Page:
North Carolina Urges Sterilization Victims to Come ForwardBy Shantella Y. Sherman-WI Staff Writer
Aug. 08, 2011
Feminists Say It's 'Racist And Sexist' for Italians to Have Italian Babies
Washington Post Begs Readers: Please Stop Calling Us 'The Media'
Germany: Refugees Brag 'Africans Control The German Girls... We Are The Kings!'
Female Volunteers At Calais Jungle 'Having Sex With Multiple Refugees A Day'
Here's A List Of Lester Holt's Incredibly Biased Questions
Lele Dunston was only 13 when she gave birth to a son in the Chapel Hill area of North Carolina. She said she was unaware why county officials had visited her mother within a year of her son's birth, or the duress under which her mother was forced to commit her to the home for wayward girls. While Dunston had committed no crime, she was carted off and held for years at the institution. Under North Carolina statute, Dunston was eligible to leave the home only after being surgically sterilized under a platform known as eugenic sterilization.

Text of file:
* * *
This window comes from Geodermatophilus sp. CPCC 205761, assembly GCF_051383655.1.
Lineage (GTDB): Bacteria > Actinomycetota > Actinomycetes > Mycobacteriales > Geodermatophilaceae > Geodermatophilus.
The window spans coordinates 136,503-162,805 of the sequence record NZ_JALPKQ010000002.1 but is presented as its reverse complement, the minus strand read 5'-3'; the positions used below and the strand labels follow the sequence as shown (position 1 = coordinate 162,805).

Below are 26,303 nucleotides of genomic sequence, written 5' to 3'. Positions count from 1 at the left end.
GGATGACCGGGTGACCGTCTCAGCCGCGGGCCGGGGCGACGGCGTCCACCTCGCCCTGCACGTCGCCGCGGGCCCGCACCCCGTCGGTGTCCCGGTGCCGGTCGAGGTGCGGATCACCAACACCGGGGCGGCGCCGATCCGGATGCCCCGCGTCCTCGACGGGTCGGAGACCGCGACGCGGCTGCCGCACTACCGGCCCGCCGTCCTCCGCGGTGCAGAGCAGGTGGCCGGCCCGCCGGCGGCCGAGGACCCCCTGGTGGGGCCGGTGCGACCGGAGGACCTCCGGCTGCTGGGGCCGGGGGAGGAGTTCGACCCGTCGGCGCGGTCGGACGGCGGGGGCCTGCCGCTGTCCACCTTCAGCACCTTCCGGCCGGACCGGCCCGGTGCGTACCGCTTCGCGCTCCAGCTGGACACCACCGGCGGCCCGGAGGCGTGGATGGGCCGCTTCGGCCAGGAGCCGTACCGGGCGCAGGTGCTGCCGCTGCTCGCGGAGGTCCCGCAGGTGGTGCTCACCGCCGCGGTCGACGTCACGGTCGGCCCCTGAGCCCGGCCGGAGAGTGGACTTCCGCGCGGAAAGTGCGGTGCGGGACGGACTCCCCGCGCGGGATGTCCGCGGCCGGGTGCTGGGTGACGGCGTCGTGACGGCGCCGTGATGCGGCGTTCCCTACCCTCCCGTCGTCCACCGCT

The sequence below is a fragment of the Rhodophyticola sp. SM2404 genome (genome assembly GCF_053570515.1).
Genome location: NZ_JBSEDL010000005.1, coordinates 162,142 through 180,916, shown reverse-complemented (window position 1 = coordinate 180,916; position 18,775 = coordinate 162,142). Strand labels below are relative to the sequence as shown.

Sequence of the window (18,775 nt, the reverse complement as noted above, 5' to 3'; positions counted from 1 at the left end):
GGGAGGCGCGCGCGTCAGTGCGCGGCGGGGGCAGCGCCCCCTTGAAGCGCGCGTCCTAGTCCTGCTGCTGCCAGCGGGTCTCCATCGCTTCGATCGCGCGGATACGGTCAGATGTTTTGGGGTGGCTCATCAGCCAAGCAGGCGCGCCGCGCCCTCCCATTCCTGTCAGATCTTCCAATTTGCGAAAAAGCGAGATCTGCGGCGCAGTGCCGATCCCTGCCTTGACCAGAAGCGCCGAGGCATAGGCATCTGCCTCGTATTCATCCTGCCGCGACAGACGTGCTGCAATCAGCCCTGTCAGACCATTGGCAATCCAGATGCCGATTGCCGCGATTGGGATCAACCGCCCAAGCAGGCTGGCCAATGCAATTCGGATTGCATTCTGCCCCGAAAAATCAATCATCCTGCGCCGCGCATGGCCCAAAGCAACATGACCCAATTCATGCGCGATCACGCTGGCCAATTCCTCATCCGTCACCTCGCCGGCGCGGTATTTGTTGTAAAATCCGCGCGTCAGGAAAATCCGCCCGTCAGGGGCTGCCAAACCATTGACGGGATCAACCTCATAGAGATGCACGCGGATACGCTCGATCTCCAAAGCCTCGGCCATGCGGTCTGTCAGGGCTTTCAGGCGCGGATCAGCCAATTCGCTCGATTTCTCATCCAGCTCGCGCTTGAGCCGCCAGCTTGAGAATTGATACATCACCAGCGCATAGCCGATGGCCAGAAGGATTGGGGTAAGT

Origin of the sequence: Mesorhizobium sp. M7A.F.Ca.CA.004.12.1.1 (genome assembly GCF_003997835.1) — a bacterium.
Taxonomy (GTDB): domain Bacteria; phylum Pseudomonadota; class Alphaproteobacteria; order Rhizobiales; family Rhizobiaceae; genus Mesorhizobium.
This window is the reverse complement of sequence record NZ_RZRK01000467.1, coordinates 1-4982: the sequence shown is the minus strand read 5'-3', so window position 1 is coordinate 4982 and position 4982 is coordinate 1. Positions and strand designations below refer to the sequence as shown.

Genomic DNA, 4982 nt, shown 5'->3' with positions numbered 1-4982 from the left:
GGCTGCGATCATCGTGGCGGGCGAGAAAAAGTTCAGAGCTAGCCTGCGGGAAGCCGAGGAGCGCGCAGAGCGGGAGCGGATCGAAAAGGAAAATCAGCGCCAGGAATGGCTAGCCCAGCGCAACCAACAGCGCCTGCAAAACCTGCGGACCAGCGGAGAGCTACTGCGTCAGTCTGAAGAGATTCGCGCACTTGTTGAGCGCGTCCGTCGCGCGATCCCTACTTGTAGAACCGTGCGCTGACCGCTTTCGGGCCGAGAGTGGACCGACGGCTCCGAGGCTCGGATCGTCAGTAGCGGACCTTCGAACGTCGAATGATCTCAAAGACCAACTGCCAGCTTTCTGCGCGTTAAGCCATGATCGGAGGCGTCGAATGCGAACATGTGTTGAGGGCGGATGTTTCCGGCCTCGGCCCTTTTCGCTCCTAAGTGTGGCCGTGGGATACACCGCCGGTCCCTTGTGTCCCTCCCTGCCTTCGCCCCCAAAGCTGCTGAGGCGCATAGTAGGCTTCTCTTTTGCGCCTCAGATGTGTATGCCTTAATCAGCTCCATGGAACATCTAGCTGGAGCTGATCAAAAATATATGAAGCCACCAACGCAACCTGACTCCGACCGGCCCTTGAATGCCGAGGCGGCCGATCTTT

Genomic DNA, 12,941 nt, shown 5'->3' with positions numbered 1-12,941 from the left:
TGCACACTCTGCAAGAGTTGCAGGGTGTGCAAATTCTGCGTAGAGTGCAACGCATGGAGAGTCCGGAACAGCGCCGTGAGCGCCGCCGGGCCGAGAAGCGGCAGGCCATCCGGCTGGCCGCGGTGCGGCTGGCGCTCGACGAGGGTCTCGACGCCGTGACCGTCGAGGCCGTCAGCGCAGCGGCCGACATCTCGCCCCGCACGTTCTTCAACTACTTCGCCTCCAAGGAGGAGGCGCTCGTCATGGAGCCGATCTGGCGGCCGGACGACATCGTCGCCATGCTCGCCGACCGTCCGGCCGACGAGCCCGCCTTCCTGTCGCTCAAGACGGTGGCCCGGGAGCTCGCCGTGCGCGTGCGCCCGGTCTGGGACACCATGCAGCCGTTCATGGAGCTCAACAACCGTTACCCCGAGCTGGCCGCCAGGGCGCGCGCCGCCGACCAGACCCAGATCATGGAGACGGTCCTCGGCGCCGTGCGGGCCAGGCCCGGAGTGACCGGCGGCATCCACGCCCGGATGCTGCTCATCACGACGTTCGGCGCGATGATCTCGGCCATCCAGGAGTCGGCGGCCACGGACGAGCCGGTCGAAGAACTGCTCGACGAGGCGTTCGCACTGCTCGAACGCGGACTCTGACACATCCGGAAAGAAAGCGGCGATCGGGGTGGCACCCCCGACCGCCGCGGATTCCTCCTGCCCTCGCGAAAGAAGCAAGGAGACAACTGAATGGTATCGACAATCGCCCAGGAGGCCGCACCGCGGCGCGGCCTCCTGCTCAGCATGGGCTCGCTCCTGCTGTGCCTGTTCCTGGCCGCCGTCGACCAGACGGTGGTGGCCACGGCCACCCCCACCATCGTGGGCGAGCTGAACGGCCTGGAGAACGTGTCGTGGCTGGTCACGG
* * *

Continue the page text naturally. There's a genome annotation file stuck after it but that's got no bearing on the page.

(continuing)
"They never asked me anything, but later presented documents that I supposedly signed giving them permission to operate on me. It was not my signature. I never signed anything," Dunston said.
Dunston , along with a handful of other sterilization victims recently told their stories during a Eugenics Task Force Listening Session in Raleigh, North Carolina. In all, more than 7,600 men, women and children as young as 10 were sterilized under North Carolina's eugenics laws between 1924 and 1979. Eugenic sterilization laws sought to eliminate unwanted social characteristics from society by ensuring that the poor, the weak, the socially deviant, and the mentally or physically unstable, did not produce children.